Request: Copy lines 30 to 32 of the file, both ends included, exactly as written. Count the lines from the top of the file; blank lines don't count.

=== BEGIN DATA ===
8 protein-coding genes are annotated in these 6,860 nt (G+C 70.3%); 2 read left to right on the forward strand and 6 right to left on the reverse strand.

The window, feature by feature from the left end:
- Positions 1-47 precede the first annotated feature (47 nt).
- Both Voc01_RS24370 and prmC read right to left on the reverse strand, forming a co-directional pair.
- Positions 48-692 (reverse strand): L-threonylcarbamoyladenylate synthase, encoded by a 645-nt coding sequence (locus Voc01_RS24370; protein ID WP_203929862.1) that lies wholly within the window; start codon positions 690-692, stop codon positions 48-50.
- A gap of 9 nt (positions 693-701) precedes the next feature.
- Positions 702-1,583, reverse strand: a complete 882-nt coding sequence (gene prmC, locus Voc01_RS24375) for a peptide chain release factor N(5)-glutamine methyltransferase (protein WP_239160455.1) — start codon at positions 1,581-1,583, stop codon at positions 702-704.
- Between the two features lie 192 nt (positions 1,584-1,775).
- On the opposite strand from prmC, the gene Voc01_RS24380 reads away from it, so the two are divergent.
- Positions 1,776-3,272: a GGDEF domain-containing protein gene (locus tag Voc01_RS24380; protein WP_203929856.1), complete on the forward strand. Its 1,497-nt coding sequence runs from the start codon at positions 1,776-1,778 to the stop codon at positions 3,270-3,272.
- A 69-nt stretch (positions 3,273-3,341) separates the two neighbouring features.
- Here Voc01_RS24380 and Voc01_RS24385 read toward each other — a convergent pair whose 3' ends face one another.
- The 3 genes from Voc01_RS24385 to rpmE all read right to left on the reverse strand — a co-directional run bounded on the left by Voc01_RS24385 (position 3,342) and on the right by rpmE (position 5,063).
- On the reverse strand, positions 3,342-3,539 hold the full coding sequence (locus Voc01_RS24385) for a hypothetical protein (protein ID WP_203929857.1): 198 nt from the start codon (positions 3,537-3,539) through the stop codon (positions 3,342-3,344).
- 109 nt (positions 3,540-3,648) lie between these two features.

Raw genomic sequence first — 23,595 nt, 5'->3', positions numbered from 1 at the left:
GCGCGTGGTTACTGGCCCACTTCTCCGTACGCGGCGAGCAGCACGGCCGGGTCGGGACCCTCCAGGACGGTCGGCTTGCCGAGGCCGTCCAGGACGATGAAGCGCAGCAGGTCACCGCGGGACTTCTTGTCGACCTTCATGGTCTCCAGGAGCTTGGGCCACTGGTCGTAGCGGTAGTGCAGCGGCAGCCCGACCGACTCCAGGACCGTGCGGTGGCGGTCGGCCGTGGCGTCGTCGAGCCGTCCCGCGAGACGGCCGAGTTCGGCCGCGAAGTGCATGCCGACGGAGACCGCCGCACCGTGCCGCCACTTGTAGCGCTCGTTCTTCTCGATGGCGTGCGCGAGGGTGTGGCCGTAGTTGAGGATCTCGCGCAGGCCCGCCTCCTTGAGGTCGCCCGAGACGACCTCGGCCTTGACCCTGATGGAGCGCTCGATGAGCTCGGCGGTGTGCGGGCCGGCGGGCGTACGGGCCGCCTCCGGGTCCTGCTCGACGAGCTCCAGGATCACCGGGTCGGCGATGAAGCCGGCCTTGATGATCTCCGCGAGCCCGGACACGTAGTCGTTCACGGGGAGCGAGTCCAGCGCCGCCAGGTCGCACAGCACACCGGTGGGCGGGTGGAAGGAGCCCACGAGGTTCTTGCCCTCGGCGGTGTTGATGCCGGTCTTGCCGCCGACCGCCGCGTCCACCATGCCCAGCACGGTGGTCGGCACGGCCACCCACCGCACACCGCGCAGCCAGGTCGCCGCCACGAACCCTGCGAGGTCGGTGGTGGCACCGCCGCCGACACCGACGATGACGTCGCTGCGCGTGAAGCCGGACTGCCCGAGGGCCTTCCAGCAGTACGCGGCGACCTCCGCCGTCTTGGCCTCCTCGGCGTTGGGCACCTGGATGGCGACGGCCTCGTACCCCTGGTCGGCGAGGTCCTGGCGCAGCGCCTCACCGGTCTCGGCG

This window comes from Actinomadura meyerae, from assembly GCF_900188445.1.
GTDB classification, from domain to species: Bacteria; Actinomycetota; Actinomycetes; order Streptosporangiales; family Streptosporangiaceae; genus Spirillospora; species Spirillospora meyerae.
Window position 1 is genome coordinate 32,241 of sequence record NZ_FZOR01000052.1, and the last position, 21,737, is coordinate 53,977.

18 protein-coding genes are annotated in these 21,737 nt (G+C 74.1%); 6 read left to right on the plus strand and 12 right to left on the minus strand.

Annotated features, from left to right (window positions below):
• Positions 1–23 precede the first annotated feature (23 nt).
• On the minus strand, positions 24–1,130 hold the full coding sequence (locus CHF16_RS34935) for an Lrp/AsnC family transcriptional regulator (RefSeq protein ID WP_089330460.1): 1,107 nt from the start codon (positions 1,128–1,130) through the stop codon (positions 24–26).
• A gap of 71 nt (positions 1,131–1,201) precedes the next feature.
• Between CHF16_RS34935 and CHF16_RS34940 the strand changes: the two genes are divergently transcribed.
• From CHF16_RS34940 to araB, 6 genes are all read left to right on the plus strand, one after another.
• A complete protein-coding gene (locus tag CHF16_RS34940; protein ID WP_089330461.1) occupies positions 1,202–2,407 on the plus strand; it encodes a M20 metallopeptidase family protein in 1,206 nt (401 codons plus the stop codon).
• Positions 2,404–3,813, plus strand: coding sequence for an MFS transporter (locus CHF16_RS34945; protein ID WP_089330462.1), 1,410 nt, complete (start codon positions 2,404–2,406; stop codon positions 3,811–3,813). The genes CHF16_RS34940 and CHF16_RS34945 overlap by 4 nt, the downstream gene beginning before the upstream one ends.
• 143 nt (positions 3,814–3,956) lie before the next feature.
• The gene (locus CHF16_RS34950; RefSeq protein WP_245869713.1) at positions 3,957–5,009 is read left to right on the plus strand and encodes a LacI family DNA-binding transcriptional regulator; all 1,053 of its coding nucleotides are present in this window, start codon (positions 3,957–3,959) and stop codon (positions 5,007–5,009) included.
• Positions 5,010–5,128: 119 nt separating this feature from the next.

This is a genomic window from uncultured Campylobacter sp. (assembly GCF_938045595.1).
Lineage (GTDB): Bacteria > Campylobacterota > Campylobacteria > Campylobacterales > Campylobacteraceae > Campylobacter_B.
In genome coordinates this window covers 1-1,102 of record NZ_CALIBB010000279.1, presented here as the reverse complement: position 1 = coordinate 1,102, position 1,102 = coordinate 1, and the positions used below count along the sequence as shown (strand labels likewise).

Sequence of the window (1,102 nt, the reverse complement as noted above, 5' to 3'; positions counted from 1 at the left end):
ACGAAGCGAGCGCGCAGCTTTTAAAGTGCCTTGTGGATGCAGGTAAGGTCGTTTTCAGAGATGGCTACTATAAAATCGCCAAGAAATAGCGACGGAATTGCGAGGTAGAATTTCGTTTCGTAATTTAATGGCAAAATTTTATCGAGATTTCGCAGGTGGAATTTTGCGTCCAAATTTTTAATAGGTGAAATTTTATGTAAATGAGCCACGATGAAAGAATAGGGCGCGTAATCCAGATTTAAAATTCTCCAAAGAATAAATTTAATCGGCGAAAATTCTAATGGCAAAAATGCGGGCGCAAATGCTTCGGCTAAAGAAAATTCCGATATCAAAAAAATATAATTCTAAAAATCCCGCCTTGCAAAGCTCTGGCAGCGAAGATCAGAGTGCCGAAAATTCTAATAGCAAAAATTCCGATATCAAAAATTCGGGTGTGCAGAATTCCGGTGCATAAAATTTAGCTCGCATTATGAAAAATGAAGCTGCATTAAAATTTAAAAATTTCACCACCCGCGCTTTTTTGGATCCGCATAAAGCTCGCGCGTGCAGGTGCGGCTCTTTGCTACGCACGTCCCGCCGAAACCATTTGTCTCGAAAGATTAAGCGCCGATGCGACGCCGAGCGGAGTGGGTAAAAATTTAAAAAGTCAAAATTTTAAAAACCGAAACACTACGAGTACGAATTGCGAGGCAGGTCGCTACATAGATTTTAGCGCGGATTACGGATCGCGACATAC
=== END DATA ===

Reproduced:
• 143 nt (positions 3,814–3,956) lie before the next feature.
• The gene (locus CHF16_RS34950; RefSeq protein WP_245869713.1) at positions 3,957–5,009 is read left to right on the plus strand and encodes a LacI family DNA-binding transcriptional regulator; all 1,053 of its coding nucleotides are present in this window, start codon (positions 3,957–3,959) and stop codon (positions 5,007–5,009) included.
• Positions 5,010–5,128: 119 nt separating this feature from the next.